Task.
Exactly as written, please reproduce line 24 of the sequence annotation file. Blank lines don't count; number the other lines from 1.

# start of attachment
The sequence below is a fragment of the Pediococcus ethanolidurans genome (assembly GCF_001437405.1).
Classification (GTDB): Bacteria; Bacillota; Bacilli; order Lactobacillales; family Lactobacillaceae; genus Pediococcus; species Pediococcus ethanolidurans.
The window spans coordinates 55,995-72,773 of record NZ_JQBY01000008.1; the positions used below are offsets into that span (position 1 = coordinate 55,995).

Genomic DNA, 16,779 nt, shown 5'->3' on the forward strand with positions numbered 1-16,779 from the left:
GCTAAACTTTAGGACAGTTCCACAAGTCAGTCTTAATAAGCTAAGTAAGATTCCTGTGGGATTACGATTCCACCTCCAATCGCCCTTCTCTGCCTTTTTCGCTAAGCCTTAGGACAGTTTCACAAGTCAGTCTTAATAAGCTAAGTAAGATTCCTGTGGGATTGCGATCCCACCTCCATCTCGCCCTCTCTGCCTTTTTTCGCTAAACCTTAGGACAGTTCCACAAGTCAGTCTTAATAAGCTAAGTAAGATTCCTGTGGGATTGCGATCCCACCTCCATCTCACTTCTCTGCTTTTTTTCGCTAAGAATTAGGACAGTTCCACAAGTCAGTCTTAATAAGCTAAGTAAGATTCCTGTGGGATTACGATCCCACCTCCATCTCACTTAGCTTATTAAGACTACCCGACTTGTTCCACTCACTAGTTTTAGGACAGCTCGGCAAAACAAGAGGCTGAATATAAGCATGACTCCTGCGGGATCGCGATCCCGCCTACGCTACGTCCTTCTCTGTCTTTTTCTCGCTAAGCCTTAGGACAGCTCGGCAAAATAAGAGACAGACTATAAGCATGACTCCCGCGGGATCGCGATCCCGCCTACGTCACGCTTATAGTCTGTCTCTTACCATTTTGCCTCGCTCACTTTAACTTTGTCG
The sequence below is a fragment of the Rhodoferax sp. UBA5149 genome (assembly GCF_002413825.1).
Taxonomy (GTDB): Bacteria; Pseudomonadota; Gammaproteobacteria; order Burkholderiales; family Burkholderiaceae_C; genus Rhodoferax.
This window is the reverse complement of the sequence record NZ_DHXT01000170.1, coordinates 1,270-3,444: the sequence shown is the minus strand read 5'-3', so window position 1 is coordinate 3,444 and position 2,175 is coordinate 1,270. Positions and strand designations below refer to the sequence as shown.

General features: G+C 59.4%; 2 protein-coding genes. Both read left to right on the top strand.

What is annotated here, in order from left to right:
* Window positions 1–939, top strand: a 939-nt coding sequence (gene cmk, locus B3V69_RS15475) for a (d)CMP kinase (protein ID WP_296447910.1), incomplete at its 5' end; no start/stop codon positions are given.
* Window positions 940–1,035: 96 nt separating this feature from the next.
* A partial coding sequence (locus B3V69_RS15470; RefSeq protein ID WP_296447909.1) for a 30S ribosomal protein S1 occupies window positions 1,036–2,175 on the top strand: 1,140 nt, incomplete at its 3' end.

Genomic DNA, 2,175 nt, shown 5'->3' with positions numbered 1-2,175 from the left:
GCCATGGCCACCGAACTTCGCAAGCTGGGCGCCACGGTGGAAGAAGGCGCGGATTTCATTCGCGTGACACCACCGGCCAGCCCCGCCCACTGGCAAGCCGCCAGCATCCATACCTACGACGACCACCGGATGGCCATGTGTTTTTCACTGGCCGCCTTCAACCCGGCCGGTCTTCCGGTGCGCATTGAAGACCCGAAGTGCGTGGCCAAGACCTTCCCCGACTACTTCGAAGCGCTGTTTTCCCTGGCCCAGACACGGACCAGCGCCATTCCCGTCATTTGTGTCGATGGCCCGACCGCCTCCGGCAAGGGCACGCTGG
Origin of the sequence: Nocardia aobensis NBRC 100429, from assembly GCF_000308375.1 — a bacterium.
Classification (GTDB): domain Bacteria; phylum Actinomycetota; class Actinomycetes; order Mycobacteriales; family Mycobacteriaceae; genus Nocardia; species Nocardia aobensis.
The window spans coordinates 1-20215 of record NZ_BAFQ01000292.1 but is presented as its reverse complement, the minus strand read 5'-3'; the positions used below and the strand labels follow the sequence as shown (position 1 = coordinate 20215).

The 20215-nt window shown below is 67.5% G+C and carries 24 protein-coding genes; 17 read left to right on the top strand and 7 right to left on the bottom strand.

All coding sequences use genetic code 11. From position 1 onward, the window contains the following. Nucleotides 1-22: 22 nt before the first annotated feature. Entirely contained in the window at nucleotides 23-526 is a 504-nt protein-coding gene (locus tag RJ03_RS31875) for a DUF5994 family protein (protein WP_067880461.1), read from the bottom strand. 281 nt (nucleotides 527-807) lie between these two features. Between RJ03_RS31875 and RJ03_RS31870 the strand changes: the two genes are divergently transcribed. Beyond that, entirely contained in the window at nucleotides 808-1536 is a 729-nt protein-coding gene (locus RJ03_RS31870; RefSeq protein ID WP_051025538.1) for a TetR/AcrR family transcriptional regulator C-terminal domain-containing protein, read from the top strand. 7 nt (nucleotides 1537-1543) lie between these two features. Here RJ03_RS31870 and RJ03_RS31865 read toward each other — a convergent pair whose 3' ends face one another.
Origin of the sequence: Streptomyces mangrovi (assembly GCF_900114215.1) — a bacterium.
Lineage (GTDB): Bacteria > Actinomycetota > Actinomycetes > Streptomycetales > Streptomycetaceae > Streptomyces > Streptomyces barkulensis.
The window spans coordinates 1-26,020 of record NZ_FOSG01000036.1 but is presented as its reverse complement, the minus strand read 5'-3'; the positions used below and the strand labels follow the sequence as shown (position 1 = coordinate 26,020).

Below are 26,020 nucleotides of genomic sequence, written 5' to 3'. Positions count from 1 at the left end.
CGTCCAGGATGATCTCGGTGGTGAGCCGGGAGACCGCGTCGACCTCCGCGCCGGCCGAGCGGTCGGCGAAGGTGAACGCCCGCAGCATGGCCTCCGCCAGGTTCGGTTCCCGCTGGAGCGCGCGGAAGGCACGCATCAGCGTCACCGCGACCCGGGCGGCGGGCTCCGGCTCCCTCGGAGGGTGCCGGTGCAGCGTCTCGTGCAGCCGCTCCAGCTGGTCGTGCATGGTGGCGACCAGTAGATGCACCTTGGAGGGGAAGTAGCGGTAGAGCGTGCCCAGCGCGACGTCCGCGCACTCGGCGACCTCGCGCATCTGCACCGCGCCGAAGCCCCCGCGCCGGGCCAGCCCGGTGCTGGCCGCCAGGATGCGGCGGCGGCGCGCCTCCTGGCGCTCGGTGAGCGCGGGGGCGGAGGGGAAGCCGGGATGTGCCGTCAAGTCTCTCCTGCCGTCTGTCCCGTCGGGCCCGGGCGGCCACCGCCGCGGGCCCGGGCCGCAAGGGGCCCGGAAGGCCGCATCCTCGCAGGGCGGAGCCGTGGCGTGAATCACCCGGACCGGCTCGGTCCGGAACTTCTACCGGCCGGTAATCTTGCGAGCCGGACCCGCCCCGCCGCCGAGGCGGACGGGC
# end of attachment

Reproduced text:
Below are 26,020 nucleotides of genomic sequence, written 5' to 3'. Positions count from 1 at the left end.